Notice that only reason 3 applies to affirmitive action for women (they generally have the same socioeconomic class as men and their is no shortage of male-female fraternization). However, all the disadvantages from affirmitive action apply to women.

In fact the ultimate hope for race based affirmitive action would be that people would stop really noticing race, i.e., you would see Jim as your smart quirky co-worker not your black or white co-worker. It seems totally possible that one day race will register as no more significant than hair color or eye color. Human biology makes sure this can never happen for gender. Our reproductive tendencies make sure we notice our peers as male or female, at least we (and they) are of reproductive age.

Moreover, the performance/interest gap between men and women seems much more intrasigent than the gap between whites and blacks. Racial differences in interest and performance seem to mostly disappear when children are raised in upper class enviornments which value academic achievment (though some effects from broader culture persist). However, the difference between men and women in science shows up at an early age even when raised by parents committed to equal treatment. Whether this is explained by deep ingrained cultural forces or inherent differences it doesn't seem to be the sort of thing a few more role models will fix. Despite violent resistance women have become almost equal in the law profession (affirmitive action came about after great strides had been made) but despite a more welcoming atmosphere (back in 70s) they have remained a small minority in math/science suggesting a much deeper cultural (or inherent) problem is at play than lack of role models or women aspiring to be scientists.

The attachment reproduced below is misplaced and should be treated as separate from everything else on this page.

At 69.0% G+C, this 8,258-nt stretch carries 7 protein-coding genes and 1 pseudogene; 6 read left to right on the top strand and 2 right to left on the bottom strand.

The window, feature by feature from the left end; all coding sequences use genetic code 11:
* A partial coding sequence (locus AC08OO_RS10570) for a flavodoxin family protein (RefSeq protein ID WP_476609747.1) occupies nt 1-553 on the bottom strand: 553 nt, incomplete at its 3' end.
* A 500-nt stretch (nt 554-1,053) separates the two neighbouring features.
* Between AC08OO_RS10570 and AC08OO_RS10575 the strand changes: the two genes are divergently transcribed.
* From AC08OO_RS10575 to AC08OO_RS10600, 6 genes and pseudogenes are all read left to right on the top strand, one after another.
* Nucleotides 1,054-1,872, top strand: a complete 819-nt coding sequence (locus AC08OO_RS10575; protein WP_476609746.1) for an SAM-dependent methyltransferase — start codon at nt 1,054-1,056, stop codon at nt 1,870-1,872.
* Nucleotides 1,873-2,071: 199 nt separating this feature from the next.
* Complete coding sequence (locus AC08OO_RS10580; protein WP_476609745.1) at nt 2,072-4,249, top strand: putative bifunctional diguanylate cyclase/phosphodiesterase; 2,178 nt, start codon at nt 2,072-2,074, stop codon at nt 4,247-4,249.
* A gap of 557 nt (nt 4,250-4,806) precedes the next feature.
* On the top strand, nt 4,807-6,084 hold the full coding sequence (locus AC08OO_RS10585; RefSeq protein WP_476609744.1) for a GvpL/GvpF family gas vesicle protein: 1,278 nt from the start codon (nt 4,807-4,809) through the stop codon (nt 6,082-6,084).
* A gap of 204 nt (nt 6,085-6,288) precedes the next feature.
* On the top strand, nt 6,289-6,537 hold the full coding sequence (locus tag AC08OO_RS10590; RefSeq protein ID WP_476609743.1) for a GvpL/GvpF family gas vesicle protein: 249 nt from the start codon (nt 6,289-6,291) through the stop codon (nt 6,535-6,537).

7.21.2006 4:00pm
I know of a very reliable account from the Michigan Law Review of an individual shamelessly and conveniently "discovering" that he was gay the week before the write-on competition, in a succesful attempt to fill the then existing gay/lesbian quota. Of course, he ended up marrying his long-time girlfriend upon graduation.
7.22.2006 3:40am